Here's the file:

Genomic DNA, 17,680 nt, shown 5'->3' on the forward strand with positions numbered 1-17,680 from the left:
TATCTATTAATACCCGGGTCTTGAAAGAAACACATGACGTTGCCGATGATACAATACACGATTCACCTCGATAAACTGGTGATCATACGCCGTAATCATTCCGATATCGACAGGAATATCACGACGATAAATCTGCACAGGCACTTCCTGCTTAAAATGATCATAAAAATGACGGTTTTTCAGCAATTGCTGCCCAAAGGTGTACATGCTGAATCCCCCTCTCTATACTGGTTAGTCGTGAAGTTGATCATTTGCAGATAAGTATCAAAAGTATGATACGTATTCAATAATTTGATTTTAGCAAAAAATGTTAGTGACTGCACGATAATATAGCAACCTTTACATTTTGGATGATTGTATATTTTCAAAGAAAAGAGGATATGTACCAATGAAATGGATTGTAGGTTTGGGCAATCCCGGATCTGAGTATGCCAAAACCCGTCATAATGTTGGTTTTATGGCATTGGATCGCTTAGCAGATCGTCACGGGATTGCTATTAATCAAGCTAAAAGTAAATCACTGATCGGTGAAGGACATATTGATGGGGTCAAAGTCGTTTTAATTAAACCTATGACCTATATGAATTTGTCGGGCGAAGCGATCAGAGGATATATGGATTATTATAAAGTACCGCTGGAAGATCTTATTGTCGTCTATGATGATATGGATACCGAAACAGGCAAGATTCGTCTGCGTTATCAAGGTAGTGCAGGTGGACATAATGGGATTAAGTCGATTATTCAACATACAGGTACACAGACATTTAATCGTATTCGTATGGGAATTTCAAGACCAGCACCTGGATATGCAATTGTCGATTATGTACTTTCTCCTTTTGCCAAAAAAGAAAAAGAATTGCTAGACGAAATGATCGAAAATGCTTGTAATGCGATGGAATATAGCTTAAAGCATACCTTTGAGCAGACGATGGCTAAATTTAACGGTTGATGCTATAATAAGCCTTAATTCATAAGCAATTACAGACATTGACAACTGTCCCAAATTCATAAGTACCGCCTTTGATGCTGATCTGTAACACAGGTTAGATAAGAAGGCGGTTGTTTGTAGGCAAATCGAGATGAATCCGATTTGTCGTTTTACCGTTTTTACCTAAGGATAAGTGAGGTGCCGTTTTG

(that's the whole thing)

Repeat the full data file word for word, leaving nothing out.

Genomic DNA, 17,680 nt, shown 5'->3' on the forward strand with positions numbered 1-17,680 from the left:
TATCTATTAATACCCGGGTCTTGAAAGAAACACATGACGTTGCCGATGATACAATACACGATTCACCTCGATAAACTGGTGATCATACGCCGTAATCATTCCGATATCGACAGGAATATCACGACGATAAATCTGCACAGGCACTTCCTGCTTAAAATGATCATAAAAATGACGGTTTTTCAGCAATTGCTGCCCAAAGGTGTACATGCTGAATCCCCCTCTCTATACTGGTTAGTCGTGAAGTTGATCATTTGCAGATAAGTATCAAAAGTATGATACGTATTCAATAATTTGATTTTAGCAAAAAATGTTAGTGACTGCACGATAATATAGCAACCTTTACATTTTGGATGATTGTATATTTTCAAAGAAAAGAGGATATGTACCAATGAAATGGATTGTAGGTTTGGGCAATCCCGGATCTGAGTATGCCAAAACCCGTCATAATGTTGGTTTTATGGCATTGGATCGCTTAGCAGATCGTCACGGGATTGCTATTAATCAAGCTAAAAGTAAATCACTGATCGGTGAAGGACATATTGATGGGGTCAAAGTCGTTTTAATTAAACCTATGACCTATATGAATTTGTCGGGCGAAGCGATCAGAGGATATATGGATTATTATAAAGTACCGCTGGAAGATCTTATTGTCGTCTATGATGATATGGATACCGAAACAGGCAAGATTCGTCTGCGTTATCAAGGTAGTGCAGGTGGACATAATGGGATTAAGTCGATTATTCAACATACAGGTACACAGACATTTAATCGTATTCGTATGGGAATTTCAAGACCAGCACCTGGATATGCAATTGTCGATTATGTACTTTCTCCTTTTGCCAAAAAAGAAAAAGAATTGCTAGACGAAATGATCGAAAATGCTTGTAATGCGATGGAATATAGCTTAAAGCATACCTTTGAGCAGACGATGGCTAAATTTAACGGTTGATGCTATAATAAGCCTTAATTCATAAGCAATTACAGACATTGACAACTGTCCCAAATTCATAAGTACCGCCTTTGATGCTGATCTGTAACACAGGTTAGATAAGAAGGCGGTTGTTTGTAGGCAAATCGAGATGAATCCGATTTGTCGTTTTACCGTTTTTACCTAAGGATAAGTGAGGTGCCGTTTTG